Scheme Fit: Man/Gap Blocking

    Round Projection: 4th-Round

    Positives (+)

    Attitude: Heart and soul of one of the best offensive fronts in the country (2017 and 2018). He takes pride in executing assignments and completing tasks successfully. Shows nastiness and is a leader that was able to galvanize an entire group. Loves the process of battles. Fights and strains during every second of plays and displays the want to of playing through the conclusion of plays. 

    Core Strength/Power: Biadasz is extremely powerful at the point of attack. He does an adequate job of maintaining inside leverage in order to steer defenders in directions that he wants to take them. When getting to his landmarks, he’s able to create larger running lanes for ball carriers. Contains a filled out frame in all portions, which is put to good use. Country strength is an easy term to use to describe how overbearing his natural power can be for interior defenders. When able to firmly grip and latch on, Biadasz makes it difficult for rushers to disengage from him. Punch timing and locations remained consistent and enables many winning reps.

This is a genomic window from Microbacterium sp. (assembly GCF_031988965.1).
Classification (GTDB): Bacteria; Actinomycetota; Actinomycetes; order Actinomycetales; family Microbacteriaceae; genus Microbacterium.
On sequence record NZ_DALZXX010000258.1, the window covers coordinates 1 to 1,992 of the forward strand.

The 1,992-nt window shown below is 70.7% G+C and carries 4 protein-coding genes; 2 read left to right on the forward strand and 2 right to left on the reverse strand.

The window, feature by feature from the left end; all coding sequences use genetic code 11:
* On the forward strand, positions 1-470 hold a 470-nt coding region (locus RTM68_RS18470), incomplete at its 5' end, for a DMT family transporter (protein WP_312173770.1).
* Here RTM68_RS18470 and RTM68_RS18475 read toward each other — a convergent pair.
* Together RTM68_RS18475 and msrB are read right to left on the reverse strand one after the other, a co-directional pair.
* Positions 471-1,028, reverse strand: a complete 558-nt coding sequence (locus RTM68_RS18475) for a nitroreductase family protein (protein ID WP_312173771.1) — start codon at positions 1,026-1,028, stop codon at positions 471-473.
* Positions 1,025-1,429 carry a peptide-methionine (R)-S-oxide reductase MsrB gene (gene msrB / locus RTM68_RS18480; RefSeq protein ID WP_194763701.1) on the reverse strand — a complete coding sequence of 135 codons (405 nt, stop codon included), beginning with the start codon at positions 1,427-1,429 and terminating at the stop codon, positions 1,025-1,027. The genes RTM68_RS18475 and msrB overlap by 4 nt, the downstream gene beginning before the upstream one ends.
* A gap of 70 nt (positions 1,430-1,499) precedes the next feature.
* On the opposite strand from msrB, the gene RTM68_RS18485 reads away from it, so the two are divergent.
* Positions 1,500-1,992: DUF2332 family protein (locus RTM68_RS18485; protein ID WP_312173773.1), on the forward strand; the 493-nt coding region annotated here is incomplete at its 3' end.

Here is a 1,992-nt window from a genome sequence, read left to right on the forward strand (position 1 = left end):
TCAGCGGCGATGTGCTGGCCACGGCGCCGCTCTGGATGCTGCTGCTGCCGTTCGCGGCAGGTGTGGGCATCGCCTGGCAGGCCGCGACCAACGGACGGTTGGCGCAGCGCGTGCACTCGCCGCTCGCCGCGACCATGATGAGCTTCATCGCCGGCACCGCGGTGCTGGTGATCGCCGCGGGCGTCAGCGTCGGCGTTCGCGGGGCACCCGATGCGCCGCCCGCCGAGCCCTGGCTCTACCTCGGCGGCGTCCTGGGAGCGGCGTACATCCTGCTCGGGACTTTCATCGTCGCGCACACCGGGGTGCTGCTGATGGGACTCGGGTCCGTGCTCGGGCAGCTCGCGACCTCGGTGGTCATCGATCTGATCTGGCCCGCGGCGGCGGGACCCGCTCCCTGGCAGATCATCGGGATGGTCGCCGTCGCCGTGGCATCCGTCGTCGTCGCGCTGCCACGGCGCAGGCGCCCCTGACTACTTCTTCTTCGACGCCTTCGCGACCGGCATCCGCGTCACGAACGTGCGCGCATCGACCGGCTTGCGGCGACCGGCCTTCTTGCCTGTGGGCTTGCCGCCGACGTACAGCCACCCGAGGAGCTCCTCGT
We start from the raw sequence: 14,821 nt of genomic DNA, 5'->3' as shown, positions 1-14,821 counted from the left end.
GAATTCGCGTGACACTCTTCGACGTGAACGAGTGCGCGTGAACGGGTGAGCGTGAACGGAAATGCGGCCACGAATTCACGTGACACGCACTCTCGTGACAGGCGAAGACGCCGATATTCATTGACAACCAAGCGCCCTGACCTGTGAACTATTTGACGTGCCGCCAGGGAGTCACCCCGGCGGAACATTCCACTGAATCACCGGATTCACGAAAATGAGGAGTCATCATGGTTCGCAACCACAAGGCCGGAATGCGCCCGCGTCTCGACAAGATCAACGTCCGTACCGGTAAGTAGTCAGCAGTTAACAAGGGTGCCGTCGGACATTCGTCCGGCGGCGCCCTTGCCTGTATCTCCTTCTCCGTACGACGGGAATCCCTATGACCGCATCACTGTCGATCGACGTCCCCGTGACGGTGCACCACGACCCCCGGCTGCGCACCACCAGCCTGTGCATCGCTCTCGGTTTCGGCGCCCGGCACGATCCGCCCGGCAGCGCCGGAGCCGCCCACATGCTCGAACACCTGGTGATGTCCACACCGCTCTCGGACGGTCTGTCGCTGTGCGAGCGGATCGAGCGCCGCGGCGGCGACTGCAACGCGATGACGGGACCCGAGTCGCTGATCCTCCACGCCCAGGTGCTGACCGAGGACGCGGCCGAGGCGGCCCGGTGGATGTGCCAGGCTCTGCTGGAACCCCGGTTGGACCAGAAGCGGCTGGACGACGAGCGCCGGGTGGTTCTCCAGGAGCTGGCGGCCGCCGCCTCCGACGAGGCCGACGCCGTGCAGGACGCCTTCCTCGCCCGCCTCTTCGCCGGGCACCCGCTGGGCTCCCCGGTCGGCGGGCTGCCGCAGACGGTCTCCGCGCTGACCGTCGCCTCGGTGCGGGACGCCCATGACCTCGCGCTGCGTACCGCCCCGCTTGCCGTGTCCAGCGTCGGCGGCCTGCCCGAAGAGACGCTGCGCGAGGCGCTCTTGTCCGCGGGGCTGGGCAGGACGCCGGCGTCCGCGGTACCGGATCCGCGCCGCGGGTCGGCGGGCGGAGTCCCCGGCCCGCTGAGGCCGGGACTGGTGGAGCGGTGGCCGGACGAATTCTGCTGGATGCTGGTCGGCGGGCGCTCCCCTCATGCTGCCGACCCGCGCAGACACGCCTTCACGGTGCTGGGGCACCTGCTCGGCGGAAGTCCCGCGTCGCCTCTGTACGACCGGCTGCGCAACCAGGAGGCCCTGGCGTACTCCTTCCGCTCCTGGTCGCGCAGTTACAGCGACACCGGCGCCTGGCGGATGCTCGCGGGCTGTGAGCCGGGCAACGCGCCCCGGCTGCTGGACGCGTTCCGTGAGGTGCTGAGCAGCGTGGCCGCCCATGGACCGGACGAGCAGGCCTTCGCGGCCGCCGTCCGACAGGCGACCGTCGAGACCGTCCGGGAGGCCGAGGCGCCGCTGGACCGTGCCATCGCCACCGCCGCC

Anchor: Thick base and lower half allowed him to sit-down and impede the process of rushes from interior defenders. He executes lots of forward lean in order to absorb the pending contact and engulf the rusher. An extremely thick lower half helps him stymie bull rush attempts. 

    Negatives (–)

    High Finishes/Length: Biadasz isn’t a lineman that will consistently end plays by burying the opposition in the turf, but he could have had plenty of more knockdowns if not for his rising pad level. He fires out with a low stance, but when straining, his pad level swells as a result. Being at the epicenter of the operation allows him to get a beat on the snap and take advantage of knowing when the action will start. When the opposition is able to match his tempo, his lack of length can become apparent. Well above average at repositioning his hands and working back inside, but there are times when longer armed defenders present issues for him.